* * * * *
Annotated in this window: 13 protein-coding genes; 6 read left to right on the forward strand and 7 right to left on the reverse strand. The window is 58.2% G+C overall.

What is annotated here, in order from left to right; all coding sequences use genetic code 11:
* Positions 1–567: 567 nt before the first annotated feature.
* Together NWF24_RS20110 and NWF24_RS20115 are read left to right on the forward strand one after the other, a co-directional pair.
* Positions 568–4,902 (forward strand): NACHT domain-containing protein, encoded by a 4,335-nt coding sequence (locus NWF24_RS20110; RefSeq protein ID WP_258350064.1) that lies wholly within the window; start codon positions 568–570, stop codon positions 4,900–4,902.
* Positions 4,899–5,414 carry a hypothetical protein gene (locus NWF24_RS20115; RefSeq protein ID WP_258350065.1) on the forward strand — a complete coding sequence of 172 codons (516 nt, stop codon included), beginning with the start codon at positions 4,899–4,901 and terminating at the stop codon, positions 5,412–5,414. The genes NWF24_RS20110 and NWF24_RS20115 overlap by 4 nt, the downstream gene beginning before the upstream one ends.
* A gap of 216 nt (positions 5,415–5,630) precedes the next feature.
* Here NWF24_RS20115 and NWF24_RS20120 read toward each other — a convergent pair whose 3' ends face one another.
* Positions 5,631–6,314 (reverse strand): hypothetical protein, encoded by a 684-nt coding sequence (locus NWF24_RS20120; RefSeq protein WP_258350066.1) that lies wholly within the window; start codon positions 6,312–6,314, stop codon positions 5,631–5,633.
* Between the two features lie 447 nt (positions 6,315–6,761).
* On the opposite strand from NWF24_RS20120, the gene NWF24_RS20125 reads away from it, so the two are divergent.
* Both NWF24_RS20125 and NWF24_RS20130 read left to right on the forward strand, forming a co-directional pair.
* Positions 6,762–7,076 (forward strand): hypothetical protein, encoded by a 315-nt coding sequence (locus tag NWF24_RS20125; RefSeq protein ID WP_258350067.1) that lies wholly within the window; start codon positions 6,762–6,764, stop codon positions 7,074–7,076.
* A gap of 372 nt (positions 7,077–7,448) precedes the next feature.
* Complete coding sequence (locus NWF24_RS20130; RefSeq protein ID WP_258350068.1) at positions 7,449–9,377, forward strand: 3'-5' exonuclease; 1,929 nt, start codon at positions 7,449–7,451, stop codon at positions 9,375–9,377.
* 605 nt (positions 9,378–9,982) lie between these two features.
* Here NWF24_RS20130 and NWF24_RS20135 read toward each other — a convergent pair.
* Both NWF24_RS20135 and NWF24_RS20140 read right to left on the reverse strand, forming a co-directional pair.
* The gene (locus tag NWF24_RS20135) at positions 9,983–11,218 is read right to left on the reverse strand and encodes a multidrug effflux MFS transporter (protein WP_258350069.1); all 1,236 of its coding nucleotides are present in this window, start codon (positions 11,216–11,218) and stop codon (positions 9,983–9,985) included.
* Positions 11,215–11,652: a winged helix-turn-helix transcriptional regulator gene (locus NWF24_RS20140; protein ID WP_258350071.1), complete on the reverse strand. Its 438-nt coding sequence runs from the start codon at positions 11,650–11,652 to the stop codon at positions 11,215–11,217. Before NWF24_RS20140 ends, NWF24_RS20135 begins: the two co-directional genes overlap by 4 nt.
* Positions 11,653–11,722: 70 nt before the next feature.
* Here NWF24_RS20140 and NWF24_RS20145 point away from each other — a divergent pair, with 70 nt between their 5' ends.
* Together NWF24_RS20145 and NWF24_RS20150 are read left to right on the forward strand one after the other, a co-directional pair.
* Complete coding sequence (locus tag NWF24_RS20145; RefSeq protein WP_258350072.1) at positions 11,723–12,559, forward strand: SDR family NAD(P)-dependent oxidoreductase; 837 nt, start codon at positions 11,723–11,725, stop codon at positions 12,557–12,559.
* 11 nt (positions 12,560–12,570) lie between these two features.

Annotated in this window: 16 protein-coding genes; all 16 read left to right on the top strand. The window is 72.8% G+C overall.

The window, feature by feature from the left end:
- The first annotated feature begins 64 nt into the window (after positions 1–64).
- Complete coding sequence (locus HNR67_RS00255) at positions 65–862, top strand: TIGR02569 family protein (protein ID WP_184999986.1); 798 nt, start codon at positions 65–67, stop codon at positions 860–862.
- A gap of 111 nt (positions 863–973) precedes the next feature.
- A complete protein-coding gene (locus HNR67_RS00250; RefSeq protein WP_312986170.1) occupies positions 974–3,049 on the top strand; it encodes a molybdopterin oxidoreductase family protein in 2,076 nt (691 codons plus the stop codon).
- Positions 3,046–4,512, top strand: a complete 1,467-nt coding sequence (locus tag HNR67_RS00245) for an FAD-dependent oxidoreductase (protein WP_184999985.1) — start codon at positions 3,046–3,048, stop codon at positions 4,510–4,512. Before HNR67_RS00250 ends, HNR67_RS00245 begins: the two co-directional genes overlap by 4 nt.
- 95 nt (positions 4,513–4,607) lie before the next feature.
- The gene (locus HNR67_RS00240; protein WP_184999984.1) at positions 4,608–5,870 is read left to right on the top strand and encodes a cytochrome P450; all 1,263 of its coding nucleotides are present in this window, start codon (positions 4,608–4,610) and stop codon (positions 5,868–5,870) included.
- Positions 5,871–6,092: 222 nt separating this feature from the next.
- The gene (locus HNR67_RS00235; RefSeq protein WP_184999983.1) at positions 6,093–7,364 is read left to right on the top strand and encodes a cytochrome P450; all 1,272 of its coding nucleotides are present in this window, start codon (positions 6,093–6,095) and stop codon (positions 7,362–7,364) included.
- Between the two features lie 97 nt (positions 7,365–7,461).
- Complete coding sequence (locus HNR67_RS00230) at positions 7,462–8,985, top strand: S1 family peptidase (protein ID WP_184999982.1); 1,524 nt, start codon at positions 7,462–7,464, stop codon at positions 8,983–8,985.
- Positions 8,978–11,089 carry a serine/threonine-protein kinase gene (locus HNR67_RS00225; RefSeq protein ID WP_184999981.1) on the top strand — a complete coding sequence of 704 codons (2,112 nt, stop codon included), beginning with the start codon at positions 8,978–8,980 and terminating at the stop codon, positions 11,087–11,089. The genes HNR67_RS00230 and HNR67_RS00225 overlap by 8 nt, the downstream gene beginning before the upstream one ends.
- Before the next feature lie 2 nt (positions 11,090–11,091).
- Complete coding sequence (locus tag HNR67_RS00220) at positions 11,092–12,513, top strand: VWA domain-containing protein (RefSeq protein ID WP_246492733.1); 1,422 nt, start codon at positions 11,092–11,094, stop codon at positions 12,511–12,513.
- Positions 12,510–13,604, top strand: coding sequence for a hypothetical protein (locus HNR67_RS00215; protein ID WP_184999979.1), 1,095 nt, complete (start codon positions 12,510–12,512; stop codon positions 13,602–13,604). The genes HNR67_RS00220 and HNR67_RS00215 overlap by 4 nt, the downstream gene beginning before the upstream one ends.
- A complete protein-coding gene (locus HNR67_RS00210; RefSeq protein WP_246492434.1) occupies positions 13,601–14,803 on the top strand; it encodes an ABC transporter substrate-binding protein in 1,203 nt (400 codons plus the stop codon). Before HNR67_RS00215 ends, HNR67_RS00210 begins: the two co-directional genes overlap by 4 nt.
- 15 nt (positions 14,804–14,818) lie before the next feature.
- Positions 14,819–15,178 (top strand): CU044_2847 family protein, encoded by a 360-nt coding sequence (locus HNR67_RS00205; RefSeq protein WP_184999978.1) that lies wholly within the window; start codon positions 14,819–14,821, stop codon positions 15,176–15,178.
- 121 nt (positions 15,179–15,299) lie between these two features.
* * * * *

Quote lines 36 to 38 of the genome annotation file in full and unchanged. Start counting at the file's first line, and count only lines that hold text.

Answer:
- The gene (locus HNR67_RS00235; RefSeq protein WP_184999983.1) at positions 6,093–7,364 is read left to right on the top strand and encodes a cytochrome P450; all 1,272 of its coding nucleotides are present in this window, start codon (positions 6,093–6,095) and stop codon (positions 7,362–7,364) included.
- Between the two features lie 97 nt (positions 7,365–7,461).
- Complete coding sequence (locus HNR67_RS00230) at positions 7,462–8,985, top strand: S1 family peptidase (protein ID WP_184999982.1); 1,524 nt, start codon at positions 7,462–7,464, stop codon at positions 8,983–8,985.